Men in the Cities at the Royal Court Theatre
Men in the Cities returns to the black box theatre at the Royal Court after garnering a Fringe First award at the festival in Edinburgh in August 2014. A monologue in the third person punctuated with first-hand accounts throughout, the one-man show weaves together several seemingly unrelated stories, well-crafted and delivered with just-bearable poignancy by experimental theatre-maker Chris Goode.
Apparent from its title, the play treats the urban male condition from a handful of perspectives, starting with the gratuitously violent murder of British soldier Lee Rigby and manoeuvring to the very private thoughts of a precociously sexual ten year old. While the show does not challenge the social conventions of masculinity, Men in the Cities presents the modern man in perpetual crisis, even if latent at times. The text is astutely interlaid with intertextuality, including a nod to Robert Longo, the visual artist best-known for his Men in the Cities series whence the play takes its name.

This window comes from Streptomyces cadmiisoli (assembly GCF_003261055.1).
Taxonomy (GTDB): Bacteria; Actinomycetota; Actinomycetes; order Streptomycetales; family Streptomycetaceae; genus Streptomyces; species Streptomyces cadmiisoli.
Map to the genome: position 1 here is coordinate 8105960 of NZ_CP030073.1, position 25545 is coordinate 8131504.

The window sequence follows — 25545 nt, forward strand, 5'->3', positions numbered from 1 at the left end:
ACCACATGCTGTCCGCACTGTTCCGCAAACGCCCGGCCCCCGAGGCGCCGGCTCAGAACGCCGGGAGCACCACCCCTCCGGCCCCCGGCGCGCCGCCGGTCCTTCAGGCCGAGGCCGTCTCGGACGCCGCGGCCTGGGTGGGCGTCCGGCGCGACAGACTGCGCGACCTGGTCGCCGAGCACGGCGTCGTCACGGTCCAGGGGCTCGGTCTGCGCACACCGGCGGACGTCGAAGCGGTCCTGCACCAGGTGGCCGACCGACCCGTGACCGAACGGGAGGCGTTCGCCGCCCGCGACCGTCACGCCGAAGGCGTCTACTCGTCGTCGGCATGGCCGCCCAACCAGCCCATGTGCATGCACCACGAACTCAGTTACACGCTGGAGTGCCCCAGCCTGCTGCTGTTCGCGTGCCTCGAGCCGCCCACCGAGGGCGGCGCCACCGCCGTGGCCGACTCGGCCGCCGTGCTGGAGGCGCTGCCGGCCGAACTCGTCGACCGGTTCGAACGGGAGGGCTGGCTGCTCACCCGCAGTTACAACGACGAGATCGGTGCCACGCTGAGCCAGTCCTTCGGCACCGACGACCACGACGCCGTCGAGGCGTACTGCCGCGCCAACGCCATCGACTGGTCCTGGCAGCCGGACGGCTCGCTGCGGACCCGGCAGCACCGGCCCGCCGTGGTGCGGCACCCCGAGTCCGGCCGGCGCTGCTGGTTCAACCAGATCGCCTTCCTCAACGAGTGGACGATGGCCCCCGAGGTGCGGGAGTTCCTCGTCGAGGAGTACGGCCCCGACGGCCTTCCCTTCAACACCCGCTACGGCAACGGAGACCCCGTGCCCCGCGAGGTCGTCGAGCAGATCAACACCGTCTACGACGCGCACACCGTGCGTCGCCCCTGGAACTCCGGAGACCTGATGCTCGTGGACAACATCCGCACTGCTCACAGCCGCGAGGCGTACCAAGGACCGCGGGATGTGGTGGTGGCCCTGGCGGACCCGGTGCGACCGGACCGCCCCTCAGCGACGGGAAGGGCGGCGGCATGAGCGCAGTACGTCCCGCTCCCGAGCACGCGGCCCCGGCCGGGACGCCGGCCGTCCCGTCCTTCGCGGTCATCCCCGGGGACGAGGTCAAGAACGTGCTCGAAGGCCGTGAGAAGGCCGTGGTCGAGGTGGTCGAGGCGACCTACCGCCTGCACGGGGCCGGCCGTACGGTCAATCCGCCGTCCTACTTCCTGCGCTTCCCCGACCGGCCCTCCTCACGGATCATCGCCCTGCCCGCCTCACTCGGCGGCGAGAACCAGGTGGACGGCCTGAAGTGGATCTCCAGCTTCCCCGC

With eyes closed, Goode’s delivery is exactly that of the omnipotent narrative voice heard whilst reading from print, which is further accentuated by the lyrical writing. However, once eyes hone in on Goode on the stage, practically bare save for a heap of electric fans in the background, he manages to transfer a palpable uneasiness, whether he intends to or not. Director Wendy Hubbard aptly compliments the writing with minimalistic direction, involving lighting cues and attuned sound clips that diversify the syncopated succession of passages. That being said, the show still experiences difficulty in maintaining interest and focus, especially towards the middle where the narrative waffles and wanes before the abrupt climax.
This fragmented account of the male condition is most potent in its suggestion of the universality of personal strife, summarised simply by the fact that everyone has his own reasons. The most compelling aspects of the piece are the moments in which Goode incorporates a reflexively authorial voice, exposing the audience to key parts of the writing process. Although far from being a deeply touching or memorable work, this ponderous portrait of the modern man is an unconventional approach to the act of storytelling.
Men in the Cities is on at Royal Court Theatre from 21st July until 1st August 2015, for further information or to book visit here.